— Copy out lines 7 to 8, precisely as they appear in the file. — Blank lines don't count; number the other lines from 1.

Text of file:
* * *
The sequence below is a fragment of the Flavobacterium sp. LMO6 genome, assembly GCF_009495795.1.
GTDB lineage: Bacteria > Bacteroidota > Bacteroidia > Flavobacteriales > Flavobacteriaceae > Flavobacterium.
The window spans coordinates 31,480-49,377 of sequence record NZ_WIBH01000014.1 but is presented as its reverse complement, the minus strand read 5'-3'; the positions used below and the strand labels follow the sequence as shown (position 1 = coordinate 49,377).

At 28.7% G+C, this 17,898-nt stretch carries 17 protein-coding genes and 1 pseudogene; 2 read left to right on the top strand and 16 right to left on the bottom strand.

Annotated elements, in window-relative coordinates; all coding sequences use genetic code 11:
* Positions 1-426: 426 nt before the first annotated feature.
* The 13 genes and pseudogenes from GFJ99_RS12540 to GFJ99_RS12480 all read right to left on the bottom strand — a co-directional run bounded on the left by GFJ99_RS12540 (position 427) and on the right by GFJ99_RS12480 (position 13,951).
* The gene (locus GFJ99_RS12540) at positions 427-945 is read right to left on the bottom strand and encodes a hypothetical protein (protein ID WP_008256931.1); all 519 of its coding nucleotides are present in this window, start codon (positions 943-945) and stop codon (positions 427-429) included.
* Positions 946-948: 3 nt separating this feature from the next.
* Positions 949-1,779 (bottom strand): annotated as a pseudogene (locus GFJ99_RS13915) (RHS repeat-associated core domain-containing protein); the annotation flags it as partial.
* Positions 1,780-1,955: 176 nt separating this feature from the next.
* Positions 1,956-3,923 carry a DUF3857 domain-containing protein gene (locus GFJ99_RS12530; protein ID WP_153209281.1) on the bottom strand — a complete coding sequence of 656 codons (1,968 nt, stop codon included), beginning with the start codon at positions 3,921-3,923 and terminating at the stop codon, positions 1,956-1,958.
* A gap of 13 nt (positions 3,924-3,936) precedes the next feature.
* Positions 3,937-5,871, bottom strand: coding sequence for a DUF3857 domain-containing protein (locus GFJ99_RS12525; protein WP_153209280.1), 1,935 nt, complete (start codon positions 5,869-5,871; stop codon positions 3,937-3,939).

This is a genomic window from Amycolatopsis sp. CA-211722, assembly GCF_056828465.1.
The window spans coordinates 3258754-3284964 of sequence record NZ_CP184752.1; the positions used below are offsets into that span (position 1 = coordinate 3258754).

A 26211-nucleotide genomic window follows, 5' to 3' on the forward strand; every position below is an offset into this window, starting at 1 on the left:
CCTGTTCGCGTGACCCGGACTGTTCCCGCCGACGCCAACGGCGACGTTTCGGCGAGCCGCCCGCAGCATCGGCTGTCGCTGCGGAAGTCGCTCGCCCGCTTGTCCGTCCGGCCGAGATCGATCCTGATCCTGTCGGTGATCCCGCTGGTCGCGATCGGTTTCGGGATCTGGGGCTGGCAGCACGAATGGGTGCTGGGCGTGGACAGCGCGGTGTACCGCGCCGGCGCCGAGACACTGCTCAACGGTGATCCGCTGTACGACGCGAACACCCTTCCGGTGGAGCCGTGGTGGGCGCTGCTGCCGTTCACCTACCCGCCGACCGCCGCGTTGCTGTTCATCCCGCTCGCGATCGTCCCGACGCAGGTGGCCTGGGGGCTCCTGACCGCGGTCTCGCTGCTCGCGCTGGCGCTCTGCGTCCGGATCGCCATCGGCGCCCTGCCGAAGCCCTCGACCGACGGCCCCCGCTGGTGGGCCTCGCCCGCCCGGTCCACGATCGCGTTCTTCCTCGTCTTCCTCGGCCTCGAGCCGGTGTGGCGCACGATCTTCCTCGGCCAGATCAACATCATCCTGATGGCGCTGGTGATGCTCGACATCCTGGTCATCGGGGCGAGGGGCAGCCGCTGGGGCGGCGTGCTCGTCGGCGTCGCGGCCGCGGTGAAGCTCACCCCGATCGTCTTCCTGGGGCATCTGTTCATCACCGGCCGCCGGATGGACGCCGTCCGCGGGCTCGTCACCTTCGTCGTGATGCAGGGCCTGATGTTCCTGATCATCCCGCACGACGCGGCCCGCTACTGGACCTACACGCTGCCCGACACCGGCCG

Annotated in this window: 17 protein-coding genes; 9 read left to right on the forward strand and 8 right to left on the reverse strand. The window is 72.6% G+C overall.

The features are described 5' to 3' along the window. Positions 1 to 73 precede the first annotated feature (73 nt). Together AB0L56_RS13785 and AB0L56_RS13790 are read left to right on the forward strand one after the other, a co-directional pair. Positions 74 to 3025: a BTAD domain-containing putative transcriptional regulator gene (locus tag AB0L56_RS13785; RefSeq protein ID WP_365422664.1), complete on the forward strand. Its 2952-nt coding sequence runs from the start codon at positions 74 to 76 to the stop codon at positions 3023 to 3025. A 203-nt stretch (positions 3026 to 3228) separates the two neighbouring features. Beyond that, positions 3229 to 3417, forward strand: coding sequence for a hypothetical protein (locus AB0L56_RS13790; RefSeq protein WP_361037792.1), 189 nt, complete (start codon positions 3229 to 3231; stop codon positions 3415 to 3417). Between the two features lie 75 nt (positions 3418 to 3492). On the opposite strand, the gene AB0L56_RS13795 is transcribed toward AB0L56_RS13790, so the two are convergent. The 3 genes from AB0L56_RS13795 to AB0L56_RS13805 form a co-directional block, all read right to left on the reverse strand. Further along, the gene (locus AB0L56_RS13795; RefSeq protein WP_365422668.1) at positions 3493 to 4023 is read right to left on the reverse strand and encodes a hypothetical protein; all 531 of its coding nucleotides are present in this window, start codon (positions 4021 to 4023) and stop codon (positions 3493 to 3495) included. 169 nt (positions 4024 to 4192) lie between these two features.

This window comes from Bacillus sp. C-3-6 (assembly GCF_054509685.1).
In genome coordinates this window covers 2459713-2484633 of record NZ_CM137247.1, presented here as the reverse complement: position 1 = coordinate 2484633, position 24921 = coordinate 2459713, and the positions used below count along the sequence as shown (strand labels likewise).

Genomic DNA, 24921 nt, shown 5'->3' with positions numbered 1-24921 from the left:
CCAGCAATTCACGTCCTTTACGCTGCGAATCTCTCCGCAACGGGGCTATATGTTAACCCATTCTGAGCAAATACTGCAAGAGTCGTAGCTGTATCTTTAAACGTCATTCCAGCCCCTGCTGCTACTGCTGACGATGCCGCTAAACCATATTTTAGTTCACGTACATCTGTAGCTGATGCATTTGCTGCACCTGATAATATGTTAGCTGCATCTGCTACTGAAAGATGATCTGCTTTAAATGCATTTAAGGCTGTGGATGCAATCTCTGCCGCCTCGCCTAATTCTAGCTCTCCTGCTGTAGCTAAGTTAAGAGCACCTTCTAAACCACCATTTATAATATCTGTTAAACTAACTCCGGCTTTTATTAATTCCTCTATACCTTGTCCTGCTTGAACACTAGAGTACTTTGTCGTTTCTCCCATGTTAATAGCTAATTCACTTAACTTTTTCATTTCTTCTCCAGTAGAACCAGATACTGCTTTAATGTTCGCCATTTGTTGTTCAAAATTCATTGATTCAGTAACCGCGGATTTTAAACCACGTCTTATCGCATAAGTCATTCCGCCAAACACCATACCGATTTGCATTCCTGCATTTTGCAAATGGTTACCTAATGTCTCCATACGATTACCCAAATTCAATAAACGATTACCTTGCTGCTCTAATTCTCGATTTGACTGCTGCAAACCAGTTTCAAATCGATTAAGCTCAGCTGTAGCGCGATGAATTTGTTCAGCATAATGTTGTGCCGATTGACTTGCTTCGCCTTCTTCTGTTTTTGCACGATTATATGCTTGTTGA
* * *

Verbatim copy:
* The 13 genes and pseudogenes from GFJ99_RS12540 to GFJ99_RS12480 all read right to left on the bottom strand — a co-directional run bounded on the left by GFJ99_RS12540 (position 427) and on the right by GFJ99_RS12480 (position 13,951).
* The gene (locus GFJ99_RS12540) at positions 427-945 is read right to left on the bottom strand and encodes a hypothetical protein (protein ID WP_008256931.1); all 519 of its coding nucleotides are present in this window, start codon (positions 943-945) and stop codon (positions 427-429) included.